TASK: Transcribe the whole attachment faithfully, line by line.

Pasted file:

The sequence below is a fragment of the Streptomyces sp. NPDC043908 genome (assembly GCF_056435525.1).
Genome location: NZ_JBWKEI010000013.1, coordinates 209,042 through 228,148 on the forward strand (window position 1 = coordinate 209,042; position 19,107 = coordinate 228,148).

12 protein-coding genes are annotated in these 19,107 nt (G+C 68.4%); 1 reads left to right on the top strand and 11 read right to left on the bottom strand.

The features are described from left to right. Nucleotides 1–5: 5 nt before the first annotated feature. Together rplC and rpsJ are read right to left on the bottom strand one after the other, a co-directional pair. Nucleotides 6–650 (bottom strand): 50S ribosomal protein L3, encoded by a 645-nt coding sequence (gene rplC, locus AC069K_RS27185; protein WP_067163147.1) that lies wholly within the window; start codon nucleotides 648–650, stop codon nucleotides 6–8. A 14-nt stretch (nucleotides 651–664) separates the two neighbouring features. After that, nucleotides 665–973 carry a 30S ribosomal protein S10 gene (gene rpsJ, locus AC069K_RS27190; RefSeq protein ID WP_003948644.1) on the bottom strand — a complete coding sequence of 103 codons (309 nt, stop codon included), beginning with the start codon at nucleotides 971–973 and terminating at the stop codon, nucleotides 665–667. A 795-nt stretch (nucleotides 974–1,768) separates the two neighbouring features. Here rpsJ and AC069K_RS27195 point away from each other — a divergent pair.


The sequence below is a fragment of the Streptomyces sp. NPDC043908 genome (assembly GCF_056435525.1).
Genome location: NZ_JBWKEI010000013.1, coordinates 209,042 through 228,148 on the forward strand (window position 1 = coordinate 209,042; position 19,107 = coordinate 228,148).

12 protein-coding genes are annotated in these 19,107 nt (G+C 68.4%); 1 reads left to right on the top strand and 11 read right to left on the bottom strand.

The features are described from left to right. Nucleotides 1–5: 5 nt before the first annotated feature. Together rplC and rpsJ are read right to left on the bottom strand one after the other, a co-directional pair. Nucleotides 6–650 (bottom strand): 50S ribosomal protein L3, encoded by a 645-nt coding sequence (gene rplC, locus AC069K_RS27185; protein WP_067163147.1) that lies wholly within the window; start codon nucleotides 648–650, stop codon nucleotides 6–8. A 14-nt stretch (nucleotides 651–664) separates the two neighbouring features. After that, nucleotides 665–973 carry a 30S ribosomal protein S10 gene (gene rpsJ, locus AC069K_RS27190; RefSeq protein ID WP_003948644.1) on the bottom strand — a complete coding sequence of 103 codons (309 nt, stop codon included), beginning with the start codon at nucleotides 971–973 and terminating at the stop codon, nucleotides 665–667. A 795-nt stretch (nucleotides 974–1,768) separates the two neighbouring features. Here rpsJ and AC069K_RS27195 point away from each other — a divergent pair.